Mexicans living the United States and elsewhere sent home a record amount of cash in April.
Data released Friday indicated that remittances, one of Mexico’s top sources of foreign currency, rose nearly 18 percent in April to US$2.72 billion.
That is the most money flowing into Mexico from Mexican nationals abroad since 1995, according to central bank data.
Analysts said the increase was likely fueled in part by a nearly 4 percent slump in the peso during the second half of April. Migrants tend to wait for a favorable exchange rate so their dollars buy more pesos back home.
An American dollar buys nearly 20 pesos right now.
The peso sank in May to a 15-month low and a tight U.S. labor market should support “solid” remittances in the near term, according to a Goldman Sachs report.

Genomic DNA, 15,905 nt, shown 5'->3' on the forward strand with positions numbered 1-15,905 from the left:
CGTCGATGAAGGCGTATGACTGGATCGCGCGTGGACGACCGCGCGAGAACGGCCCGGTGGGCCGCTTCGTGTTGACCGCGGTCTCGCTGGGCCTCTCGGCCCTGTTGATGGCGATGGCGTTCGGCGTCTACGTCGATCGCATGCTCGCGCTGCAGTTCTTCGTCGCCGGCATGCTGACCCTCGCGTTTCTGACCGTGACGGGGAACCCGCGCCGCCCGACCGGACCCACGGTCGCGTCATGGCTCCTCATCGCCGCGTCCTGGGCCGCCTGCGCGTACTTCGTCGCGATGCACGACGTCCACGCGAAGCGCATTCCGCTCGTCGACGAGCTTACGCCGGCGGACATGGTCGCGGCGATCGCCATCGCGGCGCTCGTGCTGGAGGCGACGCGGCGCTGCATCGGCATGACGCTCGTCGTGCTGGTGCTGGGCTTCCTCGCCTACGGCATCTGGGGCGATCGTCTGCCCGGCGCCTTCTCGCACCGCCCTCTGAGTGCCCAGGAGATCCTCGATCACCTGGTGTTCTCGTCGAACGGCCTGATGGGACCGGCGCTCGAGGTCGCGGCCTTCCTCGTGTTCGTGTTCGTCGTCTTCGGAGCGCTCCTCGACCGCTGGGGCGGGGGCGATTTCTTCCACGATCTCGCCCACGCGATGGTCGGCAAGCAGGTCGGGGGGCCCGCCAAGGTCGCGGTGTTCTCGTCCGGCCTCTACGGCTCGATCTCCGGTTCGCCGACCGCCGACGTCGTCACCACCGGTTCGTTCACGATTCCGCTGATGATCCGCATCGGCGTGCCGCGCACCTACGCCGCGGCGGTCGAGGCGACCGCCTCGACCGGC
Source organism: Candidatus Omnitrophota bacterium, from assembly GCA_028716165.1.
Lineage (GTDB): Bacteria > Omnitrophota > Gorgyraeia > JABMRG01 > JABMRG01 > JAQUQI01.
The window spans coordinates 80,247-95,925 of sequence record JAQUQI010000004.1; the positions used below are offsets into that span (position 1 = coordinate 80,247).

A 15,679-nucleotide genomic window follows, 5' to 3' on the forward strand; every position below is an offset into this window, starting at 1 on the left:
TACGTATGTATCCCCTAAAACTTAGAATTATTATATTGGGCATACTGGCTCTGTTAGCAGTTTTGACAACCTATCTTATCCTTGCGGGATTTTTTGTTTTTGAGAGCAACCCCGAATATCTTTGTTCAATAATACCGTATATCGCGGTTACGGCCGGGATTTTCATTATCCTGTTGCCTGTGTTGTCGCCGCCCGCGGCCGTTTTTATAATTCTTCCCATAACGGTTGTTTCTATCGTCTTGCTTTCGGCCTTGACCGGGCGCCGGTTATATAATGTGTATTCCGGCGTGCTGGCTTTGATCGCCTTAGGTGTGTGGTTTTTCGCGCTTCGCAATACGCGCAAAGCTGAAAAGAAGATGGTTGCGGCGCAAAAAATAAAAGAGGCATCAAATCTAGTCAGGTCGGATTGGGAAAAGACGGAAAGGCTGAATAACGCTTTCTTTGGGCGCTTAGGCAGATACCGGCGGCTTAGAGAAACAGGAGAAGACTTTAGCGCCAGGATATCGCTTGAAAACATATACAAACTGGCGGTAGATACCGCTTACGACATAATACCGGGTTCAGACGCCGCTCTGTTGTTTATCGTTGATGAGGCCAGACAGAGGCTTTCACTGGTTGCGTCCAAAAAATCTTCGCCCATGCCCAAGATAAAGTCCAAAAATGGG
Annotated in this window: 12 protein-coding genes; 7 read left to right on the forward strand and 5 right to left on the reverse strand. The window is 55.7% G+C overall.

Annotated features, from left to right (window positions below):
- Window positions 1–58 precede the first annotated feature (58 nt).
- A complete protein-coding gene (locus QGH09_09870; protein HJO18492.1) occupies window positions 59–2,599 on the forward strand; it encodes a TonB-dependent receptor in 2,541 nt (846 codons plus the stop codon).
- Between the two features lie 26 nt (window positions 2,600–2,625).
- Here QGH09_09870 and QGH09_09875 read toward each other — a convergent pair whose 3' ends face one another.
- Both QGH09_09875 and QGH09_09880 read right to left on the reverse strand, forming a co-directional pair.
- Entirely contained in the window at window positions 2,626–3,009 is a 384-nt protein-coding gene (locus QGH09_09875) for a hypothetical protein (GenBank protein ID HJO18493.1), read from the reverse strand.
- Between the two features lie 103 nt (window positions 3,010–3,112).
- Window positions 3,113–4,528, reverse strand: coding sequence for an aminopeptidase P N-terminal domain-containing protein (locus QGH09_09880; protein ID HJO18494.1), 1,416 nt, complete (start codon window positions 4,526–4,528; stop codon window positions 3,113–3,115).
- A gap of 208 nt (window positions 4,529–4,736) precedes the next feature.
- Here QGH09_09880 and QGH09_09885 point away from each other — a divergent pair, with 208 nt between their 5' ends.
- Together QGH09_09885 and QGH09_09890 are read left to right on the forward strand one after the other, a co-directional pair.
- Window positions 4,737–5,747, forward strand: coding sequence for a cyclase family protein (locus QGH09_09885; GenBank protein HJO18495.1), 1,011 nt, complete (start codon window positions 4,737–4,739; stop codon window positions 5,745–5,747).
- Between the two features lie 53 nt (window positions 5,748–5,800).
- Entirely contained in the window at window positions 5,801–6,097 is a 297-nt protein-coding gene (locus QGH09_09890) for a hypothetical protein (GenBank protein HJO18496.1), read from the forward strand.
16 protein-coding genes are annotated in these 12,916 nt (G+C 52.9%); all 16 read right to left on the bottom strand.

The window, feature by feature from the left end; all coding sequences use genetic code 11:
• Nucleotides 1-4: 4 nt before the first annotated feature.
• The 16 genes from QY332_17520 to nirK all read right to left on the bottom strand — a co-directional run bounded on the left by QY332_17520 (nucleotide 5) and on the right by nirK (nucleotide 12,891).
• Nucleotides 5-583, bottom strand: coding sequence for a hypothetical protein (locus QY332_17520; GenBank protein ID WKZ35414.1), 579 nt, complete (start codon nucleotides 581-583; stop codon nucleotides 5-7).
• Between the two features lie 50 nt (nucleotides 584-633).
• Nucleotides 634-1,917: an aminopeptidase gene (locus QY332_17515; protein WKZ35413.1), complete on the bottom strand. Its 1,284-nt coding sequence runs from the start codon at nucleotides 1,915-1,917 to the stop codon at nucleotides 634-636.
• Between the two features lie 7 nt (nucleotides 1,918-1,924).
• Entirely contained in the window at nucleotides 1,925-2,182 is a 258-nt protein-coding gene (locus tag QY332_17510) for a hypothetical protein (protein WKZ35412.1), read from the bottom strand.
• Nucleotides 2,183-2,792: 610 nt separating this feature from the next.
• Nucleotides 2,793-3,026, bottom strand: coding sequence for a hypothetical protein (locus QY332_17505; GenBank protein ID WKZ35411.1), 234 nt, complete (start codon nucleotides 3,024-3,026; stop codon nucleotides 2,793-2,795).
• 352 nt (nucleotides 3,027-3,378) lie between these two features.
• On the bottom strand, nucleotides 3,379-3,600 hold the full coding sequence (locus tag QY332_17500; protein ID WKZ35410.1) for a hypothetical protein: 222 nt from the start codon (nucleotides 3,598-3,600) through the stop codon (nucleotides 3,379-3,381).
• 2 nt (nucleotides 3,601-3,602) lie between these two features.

On Friday, the U.S. Labor Department said the unemployment rate was at an 18-year low, potentially creating a labor market squeeze with higher wages.
The Trump administration is examining ways employers might hire more immigrants on a temporary basis, White House economic adviser Larry Kudlow said on Friday.
A Banorte analyst said that the hard-line U.S. migration policy has likely been driving up remittances as workers may fear deportation. That compels them to send more savings back home while they can.